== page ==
Social media harms studied
New research suggests frequent social media may be harming teen girls' mental health.
British scientists have found that very frequent use of social media could have negative consequences for teenage girls’ mental health.
The potential harm comes through exposure to cyberbullying as well as reducing the amount of sleep or physical exercise girls have.
“Our results suggest that social media itself doesn’t cause harm, but that frequent use may disrupt activities that have a positive impact on mental health such as sleeping and exercising, while increasing exposure of young people to harmful content, particularly the negative experience of cyber-bullying,” says Professor Russell Viner from the UCL Great Ormond Street Institute of Child Health, who led the research.
The British study tracked teens over three years, recording their frequency of social media use against a series of wellbeing surveys.
In both sexes, very frequent social media use was associated with greater psychological distress. In girls, the more often they accessed or checked social media, the greater their psychological distress. However, this effect was not as clear in boys.
After three years, the authors found that almost all of the effect on girls’ wellbeing was down to cyber-bullying, reduced sleep and reduced physical activity.
In contrast, cyberbullying, sleep and physical activity appeared to explain only 12 per cent of the impact of very frequent social media use on psychological distress in boys.
Writing in a linked Comment, Dr Ann DeSmet from Ghent University, Belgium, said: “These findings are important for at least two reasons”.
“First, social media use among youngsters need not be as negative as often assumed. If the displacement of healthy lifestyles and cyberbullying can be attenuated, the positive effects of social media use, such as encouraging social interactions, can be more endorsed.
“These findings showing nearly full mediation paths may also inspire researchers to investigate mediators of other media use that is generally considered harmful (e.g. gaming).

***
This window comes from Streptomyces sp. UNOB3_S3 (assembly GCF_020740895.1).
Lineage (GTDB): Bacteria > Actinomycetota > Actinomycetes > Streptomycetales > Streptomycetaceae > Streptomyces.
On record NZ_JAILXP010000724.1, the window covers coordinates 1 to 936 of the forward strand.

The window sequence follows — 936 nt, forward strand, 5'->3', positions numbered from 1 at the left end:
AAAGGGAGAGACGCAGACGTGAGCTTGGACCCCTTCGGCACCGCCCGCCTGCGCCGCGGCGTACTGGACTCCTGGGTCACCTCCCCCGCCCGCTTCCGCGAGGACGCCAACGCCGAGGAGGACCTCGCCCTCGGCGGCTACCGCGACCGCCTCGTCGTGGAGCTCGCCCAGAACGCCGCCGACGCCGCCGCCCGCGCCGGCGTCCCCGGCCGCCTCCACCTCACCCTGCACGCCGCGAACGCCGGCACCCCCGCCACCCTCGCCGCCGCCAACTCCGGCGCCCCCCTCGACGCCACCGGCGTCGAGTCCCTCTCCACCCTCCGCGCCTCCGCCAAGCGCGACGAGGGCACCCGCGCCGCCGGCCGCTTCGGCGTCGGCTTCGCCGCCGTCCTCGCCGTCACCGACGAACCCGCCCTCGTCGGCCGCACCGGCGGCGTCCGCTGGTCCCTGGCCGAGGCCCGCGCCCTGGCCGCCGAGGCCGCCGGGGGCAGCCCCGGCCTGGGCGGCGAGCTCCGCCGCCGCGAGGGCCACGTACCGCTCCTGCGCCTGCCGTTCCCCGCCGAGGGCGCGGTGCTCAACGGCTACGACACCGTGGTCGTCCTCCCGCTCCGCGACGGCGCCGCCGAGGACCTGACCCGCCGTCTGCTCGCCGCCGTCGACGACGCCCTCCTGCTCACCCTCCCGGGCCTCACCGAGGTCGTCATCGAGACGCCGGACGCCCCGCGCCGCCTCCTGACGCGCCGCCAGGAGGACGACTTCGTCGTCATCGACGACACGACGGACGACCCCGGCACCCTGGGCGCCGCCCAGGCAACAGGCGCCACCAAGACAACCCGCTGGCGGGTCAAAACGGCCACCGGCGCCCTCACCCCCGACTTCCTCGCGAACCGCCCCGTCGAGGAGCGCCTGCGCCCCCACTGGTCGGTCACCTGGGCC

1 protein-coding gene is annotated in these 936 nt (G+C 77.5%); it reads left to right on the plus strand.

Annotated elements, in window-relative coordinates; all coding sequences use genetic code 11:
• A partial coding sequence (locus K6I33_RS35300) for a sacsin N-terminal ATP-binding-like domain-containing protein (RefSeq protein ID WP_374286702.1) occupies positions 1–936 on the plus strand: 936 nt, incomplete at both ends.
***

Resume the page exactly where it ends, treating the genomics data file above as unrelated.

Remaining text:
“Second, the joint associations of several lifestyles with mental health indicate the importance of multi-behavioural, whole-school programs to promote mental health in youth. This paper demonstrates sleep, cyberbullying and physical activity may be important lifestyles to target in protecting and improving youth mental health.”
The findings suggest that there are other mechanisms behind the effects of social media on boys’ mental health.
The authors suggest these influences are likely to be indirect, as they are for girls, rather than due to social media exposure per se, but further research is needed to reveal what these indirect influences might be.
“The clear sex differences we discovered could simply be attributed to girls accessing social media more frequently than boys, or to the fact that girls had higher levels of anxiety to begin with,” Dr Dasha Nicholls said.
“Cyberbullying may be more prevalent among girls, or it may be more closely associated with stress in girls than in boys.
“However, as other reports have also found clear sex differences, the results of our study make it all the more important to undertake further detailed studies of the mechanisms of social media effects by gender.”